Oppressed group behavior is a theory that is derived from studies of colonized populations, with similar dimensions to a meta-theory of post-colonialism. Freire, a Brazilian sociologist and educational researcher, developed a framework in the landmark publication The Pedagogy of the Oppressed. Freire (1970) describes the theoretical constructs of oppression in social systems, and suggests that oppression is a multi-factorial social dynamic, in which one group dominates another group through violence, economic devaluation, and other means. The result of the oppressive social dynamic is dehumanization of the oppressed group. Freire applies a post-modern lens to oppressive systems, indicating that though race was a primary means of identifying an oppressed group, oppression can occur at any level of social distinction, to include professional trade.
According to Freire, a defining characteristic of oppressed social groups is self-deprecation. In an oppressive social system, oppressed groups see themselves as inferior and less valuable than superior groups. Oppressed groups maintain that identify of inferiority throughout the group culture, and doubt their ability to have knowledge and valid thoughts. The oppressors enforce a system of exploitation, which the oppressed group subconsciously accepts or sees as a status quo. Only through realization of the oppressive system, and awareness that oppressed groups are by no means less human than their oppressors, can an intellectual revolution take place to balance the social system.
Freire describes the theory as a pedagogy because of the importance of understanding oppression as an educational awakening in a social group. As a pedagogy, Freire suggests that oppression within education meant that students were subject to teachers, and were not recognized as having valid thoughts or knowledge prior to the classroom setting. Freire believed that oppression exists through the eyes of the oppressed group, as opposed to an objective lens of a social system. That is, the oppressors rarely realize the levels of oppression and dehumanization they are inflicting on a certain group, often in the name of economic gain and maintaining power. The subjective nature of oppression is an essential element of the pedagogy, and the oppressed dominate the understanding of the oppressive behaviors and systems, both in their suffering within those systems and in the fight for liberation.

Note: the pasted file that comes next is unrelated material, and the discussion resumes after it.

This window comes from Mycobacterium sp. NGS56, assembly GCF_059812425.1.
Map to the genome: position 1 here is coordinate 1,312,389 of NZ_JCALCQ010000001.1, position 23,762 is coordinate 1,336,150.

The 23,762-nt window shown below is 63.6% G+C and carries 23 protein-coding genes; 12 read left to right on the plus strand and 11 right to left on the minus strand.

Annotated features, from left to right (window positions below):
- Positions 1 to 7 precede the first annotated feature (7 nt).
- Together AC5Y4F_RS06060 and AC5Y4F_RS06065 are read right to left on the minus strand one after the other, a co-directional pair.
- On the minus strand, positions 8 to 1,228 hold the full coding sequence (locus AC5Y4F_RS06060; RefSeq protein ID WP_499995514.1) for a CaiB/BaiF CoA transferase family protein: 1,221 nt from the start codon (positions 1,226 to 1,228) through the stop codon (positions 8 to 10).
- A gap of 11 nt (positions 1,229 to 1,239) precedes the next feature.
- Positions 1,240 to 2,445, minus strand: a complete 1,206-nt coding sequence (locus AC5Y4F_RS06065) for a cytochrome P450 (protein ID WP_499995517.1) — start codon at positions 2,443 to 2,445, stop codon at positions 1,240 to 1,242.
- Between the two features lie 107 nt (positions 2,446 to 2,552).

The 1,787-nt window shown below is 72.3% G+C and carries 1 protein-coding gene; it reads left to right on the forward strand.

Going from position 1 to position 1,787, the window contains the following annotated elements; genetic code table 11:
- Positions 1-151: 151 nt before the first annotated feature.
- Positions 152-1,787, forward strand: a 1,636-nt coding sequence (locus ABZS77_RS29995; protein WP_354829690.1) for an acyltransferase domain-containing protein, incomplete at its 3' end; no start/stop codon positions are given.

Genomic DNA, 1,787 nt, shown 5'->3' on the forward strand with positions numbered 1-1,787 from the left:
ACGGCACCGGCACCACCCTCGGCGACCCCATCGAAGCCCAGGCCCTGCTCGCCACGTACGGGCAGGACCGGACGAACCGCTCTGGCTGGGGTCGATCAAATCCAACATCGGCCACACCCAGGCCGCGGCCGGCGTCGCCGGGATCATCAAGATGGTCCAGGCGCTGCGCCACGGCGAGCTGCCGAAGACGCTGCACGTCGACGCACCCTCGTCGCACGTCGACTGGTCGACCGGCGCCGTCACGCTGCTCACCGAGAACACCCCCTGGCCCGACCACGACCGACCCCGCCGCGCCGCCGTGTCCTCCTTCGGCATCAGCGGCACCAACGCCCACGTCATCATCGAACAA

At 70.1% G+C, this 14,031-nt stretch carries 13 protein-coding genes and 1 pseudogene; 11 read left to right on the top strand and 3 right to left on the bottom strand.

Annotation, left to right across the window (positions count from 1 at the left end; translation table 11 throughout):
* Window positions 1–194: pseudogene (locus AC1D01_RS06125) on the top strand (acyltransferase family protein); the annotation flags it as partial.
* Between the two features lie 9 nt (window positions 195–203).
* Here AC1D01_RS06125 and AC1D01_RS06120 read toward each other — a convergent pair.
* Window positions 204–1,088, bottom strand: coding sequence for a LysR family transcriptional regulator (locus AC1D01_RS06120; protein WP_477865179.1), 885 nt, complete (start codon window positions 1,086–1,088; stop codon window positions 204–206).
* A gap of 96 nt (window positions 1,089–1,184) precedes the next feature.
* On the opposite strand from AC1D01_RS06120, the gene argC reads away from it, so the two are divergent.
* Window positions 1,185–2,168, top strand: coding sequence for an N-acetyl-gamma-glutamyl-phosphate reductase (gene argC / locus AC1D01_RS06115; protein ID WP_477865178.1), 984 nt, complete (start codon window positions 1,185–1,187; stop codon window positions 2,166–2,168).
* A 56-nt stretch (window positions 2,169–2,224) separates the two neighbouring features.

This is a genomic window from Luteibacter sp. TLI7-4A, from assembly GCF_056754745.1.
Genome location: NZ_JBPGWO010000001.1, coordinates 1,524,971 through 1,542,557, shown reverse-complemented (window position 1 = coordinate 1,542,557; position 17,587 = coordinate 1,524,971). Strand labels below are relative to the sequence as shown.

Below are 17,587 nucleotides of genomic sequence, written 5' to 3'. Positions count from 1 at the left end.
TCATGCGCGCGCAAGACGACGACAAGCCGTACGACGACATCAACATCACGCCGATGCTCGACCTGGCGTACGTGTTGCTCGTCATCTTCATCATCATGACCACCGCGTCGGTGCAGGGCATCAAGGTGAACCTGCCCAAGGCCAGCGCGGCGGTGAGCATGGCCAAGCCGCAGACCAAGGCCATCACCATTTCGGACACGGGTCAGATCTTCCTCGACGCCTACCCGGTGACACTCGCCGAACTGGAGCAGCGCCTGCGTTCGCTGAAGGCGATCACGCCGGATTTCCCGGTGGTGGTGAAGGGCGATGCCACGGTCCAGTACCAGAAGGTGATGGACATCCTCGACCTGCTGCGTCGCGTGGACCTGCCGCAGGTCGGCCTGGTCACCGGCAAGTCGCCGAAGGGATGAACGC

In nursing, the pedagogy of oppression could help to explain the possible existence of feelings of oppression in the hospital. Sometimes despite the rewards of nursing practice, there is a feeling of being undervalued, underappreciated, and undercompensated.
Yet, the Freire’s articulation of oppression is not without possible resolution, since education offers the chance for liberation. Possible solutions to improving the experience of nurses is to consider how to upend the level of oppression in healthcare. This could involve elevation of nursing groups to a higher level of governance with the administrators.
Theoretically, this level of elevation is akin to what Freire suggests as the antidote to oppression. Freire suggests that a balance of power, in which the oppressed are validated as being humanistic, and having true rational thoughts and opinions, can dissipate oppression. In education, Freire suggests that dialogue is the means by which liberation occurs. The dialogue was considered the radical departure from oppression, and one in the balance of knowledge and of humanity is achieved by both parties. A shared governance system between administrators and nurses groups could exemplify Freire’s notion.
Shared governance is a possible a solution to oppressive nursing environments. Autonomy of practice, shared governance, and open communication are theoretically akin to the use of dialogue in education as a means of liberating an oppressed group.
Evidence-based strategies to reversing oppression could include acknowledgement of the existence of oppression in nursing, cultivation of caring and supportive environments among groups of nurses, and empowerment at all levels of nursing to be involved in decision making in nursing practice and team-based nursing care. Simple acts of authentic praise likewise can improve the experience in nursing education. Nurses that support and praise one another, and even simply acknowledge that oppression exists in the nursing profession, can enhance the positive culture of a work environment.
Does any of this sound familiar to you? Do you feel oppressed in your work environment? And if not, is there anything that your workplace does that enhances your feelings of value and appreciation?